Sunday 11 December 2016

Tony Ward: Now or never for Ian Madigan - he needs to leave Leinster

Published 28/11/2015 | 02:30

Outstanding talent: Ian Madigan escapes two tackles
Outstanding talent: Ian Madigan escapes two tackles

Push me to identify Ian Madigan's most effective position right now and I will struggle. If truly honest, I will say 'impact sub'. As he has shown time and again for Leinster and Ireland over the past two seasons, when called into action by Matt O'Connor or Joe Schmidt, the Madigan impact was immediate.

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Yet as the talented former Blackrock College protégé approaches the zenith of his playing career, his best playing years, isn't sad that he is not already recognised for the outstanding talent he is?

Take any position from ten out and Madigan has played there. And lest we forget he was the official cover for scrum-half beyond Conor Murray and Eoin Reddan at the World Cup.

All of which suggests a gifted rugby player very much the victim of his own versatility. Surprise, surprise but he also happens to be a rugby player who loves playing. Whatever criticisms might be levelled his way, nobody can say he hasn't accommodated his various coaches.

Leinster pair Sean O'Brien Ian Madigan have been linked with moves away from the Irish province.
Leinster pair Sean O'Brien Ian Madigan have been linked with moves away from the Irish province.

In a sense that has made it easy for Schmidt et al in that when it comes to nominating your number 23 - the versatility back - picking Madigan was and continues to be a no-brainer.

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But there comes a point when the player needs to re-assess. There is nothing worse than being on the subs' bench - take it from one who knows - and yet it is part of the package and more than ever in today's game. But Madigan has served his time; his loyalty to the collective cause whether in blue or green has been nigh on faultless.

And yet for all that after the best part of six years playing for the province of his birth in the town he loves so well the time has come for a potentially great player to find himself or, more specifically, find the position in which he can best express the God-given talent we all know to be there.

I still believe he has what it takes to be a top-class No 10 but clearly not at Leinster. How could it be with the most recent Lions' out-half holding down the slot? Johnny Sexton may be experiencing a glitch in form of late but he will be Leo Cullen's playmaker-in-chief going forward.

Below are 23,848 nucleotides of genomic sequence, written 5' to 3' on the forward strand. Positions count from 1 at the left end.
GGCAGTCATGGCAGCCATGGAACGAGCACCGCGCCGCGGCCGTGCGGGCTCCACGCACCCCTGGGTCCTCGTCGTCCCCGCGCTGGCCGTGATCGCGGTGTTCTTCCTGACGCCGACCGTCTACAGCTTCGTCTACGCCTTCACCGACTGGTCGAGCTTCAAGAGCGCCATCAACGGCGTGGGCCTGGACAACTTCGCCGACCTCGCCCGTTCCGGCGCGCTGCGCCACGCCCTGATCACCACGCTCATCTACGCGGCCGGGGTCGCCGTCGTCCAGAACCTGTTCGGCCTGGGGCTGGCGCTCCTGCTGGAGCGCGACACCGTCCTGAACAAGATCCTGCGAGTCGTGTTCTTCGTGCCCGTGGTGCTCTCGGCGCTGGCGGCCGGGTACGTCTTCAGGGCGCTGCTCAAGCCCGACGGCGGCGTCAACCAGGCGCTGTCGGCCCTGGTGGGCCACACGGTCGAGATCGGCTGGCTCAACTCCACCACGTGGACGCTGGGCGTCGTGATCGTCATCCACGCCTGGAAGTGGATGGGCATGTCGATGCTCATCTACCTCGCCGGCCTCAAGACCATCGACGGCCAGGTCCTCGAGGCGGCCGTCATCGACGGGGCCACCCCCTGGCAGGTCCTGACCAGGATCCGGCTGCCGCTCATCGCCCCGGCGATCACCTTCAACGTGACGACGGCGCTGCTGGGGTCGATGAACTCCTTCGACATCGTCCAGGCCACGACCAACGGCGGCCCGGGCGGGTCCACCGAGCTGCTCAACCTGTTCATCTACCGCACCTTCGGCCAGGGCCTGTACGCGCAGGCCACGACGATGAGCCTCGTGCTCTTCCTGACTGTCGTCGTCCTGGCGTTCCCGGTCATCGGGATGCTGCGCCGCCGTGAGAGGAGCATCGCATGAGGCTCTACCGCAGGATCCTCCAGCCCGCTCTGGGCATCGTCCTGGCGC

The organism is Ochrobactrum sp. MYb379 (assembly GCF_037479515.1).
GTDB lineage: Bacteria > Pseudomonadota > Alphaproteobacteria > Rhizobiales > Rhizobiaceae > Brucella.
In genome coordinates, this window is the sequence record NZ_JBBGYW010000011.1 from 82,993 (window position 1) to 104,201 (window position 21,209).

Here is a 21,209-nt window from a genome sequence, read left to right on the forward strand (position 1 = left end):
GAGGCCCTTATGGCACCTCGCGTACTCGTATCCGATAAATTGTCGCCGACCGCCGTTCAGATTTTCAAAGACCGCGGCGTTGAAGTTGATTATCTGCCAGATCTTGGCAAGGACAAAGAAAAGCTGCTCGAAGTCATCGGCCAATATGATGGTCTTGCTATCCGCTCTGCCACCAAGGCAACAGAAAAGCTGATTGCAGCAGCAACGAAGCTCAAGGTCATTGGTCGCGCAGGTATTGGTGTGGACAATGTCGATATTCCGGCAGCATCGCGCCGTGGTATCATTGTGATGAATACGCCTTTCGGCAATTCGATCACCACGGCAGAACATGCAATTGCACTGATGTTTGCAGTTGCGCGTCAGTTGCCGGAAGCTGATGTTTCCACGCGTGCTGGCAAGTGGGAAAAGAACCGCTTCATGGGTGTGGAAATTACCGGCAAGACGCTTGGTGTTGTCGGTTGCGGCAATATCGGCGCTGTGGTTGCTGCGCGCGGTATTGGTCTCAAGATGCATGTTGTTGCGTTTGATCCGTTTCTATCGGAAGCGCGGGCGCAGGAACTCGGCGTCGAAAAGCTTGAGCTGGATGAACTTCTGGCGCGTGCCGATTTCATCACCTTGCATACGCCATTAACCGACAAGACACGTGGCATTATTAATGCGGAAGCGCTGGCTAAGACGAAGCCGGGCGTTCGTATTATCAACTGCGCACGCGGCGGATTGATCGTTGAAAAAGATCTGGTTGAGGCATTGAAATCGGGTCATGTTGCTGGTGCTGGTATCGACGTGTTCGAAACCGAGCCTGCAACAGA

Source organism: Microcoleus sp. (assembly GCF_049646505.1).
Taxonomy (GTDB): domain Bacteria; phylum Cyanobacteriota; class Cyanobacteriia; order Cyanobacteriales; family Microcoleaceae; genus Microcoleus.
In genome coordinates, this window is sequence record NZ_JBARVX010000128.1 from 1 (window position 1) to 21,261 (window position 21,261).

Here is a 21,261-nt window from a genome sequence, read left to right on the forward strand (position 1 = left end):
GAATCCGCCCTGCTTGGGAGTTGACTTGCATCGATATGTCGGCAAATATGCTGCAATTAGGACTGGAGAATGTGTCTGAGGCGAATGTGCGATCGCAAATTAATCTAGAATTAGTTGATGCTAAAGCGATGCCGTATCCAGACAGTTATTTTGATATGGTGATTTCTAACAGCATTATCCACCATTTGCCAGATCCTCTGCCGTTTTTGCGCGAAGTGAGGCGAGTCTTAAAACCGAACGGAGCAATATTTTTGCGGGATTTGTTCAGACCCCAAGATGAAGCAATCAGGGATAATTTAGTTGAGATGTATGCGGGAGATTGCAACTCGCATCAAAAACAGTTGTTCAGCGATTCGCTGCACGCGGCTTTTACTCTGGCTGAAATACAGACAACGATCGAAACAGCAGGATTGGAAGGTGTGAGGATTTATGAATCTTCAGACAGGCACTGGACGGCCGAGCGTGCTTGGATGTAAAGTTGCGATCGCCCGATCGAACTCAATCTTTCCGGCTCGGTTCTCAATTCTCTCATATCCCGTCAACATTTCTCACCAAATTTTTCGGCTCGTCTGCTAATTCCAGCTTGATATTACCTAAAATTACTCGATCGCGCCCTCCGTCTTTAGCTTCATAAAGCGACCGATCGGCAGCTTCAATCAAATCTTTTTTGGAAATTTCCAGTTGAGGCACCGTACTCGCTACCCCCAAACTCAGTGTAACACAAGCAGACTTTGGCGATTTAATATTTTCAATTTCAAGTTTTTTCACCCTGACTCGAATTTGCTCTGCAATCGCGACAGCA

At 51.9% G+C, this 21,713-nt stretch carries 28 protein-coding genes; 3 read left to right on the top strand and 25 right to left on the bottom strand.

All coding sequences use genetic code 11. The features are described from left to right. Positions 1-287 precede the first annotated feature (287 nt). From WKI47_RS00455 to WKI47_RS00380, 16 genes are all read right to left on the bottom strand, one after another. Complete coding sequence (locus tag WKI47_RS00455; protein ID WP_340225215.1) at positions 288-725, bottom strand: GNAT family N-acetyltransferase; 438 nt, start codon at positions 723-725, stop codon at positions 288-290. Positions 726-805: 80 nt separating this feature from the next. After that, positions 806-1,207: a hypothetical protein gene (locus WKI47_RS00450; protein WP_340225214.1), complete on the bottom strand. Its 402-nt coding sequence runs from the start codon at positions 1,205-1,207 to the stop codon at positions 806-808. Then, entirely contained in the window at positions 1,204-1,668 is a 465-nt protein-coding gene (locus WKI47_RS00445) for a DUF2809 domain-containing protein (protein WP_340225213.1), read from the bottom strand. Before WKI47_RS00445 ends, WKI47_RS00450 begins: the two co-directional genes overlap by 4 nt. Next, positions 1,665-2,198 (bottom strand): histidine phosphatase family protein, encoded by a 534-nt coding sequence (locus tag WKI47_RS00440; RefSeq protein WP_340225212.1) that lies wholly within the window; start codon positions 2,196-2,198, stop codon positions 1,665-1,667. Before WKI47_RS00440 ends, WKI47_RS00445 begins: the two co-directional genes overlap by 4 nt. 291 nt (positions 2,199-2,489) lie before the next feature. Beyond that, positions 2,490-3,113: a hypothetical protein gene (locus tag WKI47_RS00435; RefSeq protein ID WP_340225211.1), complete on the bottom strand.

The head coach is absolutely up front in pinpointing the current situation. "He (Madigan) played a lot of 12 for us last year and a bit at 10 and that will be very similar this year," he said, adding: "I don't see Ian's versatility hindering his career at Leinster or internationally. It gets him picked more often; that is the reality."

Leinster's Ian Madigan in action during squad training. Leinster Rugby Squad Training. Rosemount, UCD, Belfield, Dublin. Picture credit: Ramsey Cardy / SPORTSFILE
Leinster's Ian Madigan in action during squad training. Leinster Rugby Squad Training. Rosemount, UCD, Belfield, Dublin. Picture credit: Ramsey Cardy / SPORTSFILE

It is difficult to argue with that assessment. It could just as easily be Joe Schmidt uttering the same line.

I feel for Madigan in his current dilemma but equally I don't believe there is a Leinster supporter out there who will begrudge the province's most versatile back a move to further his out-half aspirations.

And therein lies the nub of the issue, one that only the player himself can answer. Does he want to play out his career under the guise of super sub and be forever remembered in that vein?

The decision is with the player and by obvious extension the IRFU too. The governing body has been exemplary in the handling of its players. Player welfare has been at the top of the Union agenda. That said, and with David Nucifora now well established as IRFU performance director, we would all like to see a more fluid and prudent use of relatively scarce resources.